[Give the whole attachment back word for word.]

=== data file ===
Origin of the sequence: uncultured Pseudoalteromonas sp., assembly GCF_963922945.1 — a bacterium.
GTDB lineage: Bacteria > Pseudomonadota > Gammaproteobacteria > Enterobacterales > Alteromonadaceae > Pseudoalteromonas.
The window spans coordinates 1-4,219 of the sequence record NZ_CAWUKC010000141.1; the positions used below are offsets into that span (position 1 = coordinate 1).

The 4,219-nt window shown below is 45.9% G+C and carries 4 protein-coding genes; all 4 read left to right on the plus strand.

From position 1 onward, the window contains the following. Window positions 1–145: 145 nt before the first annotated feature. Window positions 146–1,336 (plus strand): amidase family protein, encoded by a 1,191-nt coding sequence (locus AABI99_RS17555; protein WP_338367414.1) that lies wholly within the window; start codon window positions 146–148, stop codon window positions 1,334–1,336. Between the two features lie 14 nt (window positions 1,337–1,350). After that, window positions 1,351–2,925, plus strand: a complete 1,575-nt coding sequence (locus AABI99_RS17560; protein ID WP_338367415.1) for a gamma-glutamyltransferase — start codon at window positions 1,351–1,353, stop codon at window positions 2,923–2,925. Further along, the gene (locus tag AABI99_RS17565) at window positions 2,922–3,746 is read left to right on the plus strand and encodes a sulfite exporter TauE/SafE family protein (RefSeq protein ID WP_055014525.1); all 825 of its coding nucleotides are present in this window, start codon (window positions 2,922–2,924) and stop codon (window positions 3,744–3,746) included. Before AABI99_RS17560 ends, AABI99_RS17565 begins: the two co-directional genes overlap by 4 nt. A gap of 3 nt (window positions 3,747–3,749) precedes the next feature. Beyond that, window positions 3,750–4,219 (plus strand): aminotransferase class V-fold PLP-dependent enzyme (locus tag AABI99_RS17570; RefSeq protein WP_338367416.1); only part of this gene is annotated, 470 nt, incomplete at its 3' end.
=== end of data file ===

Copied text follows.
Origin of the sequence: uncultured Pseudoalteromonas sp., assembly GCF_963922945.1 — a bacterium.
GTDB lineage: Bacteria > Pseudomonadota > Gammaproteobacteria > Enterobacterales > Alteromonadaceae > Pseudoalteromonas.
The window spans coordinates 1-4,219 of the sequence record NZ_CAWUKC010000141.1; the positions used below are offsets into that span (position 1 = coordinate 1).

The 4,219-nt window shown below is 45.9% G+C and carries 4 protein-coding genes; all 4 read left to right on the plus strand.

From position 1 onward, the window contains the following. Window positions 1–145: 145 nt before the first annotated feature. Window positions 146–1,336 (plus strand): amidase family protein, encoded by a 1,191-nt coding sequence (locus AABI99_RS17555; protein WP_338367414.1) that lies wholly within the window; start codon window positions 146–148, stop codon window positions 1,334–1,336. Between the two features lie 14 nt (window positions 1,337–1,350). After that, window positions 1,351–2,925, plus strand: a complete 1,575-nt coding sequence (locus AABI99_RS17560; protein ID WP_338367415.1) for a gamma-glutamyltransferase — start codon at window positions 1,351–1,353, stop codon at window positions 2,923–2,925. Further along, the gene (locus tag AABI99_RS17565) at window positions 2,922–3,746 is read left to right on the plus strand and encodes a sulfite exporter TauE/SafE family protein (RefSeq protein ID WP_055014525.1); all 825 of its coding nucleotides are present in this window, start codon (window positions 2,922–2,924) and stop codon (window positions 3,744–3,746) included. Before AABI99_RS17560 ends, AABI99_RS17565 begins: the two co-directional genes overlap by 4 nt. A gap of 3 nt (window positions 3,747–3,749) precedes the next feature. Beyond that, window positions 3,750–4,219 (plus strand): aminotransferase class V-fold PLP-dependent enzyme (locus tag AABI99_RS17570; RefSeq protein WP_338367416.1); only part of this gene is annotated, 470 nt, incomplete at its 3' end.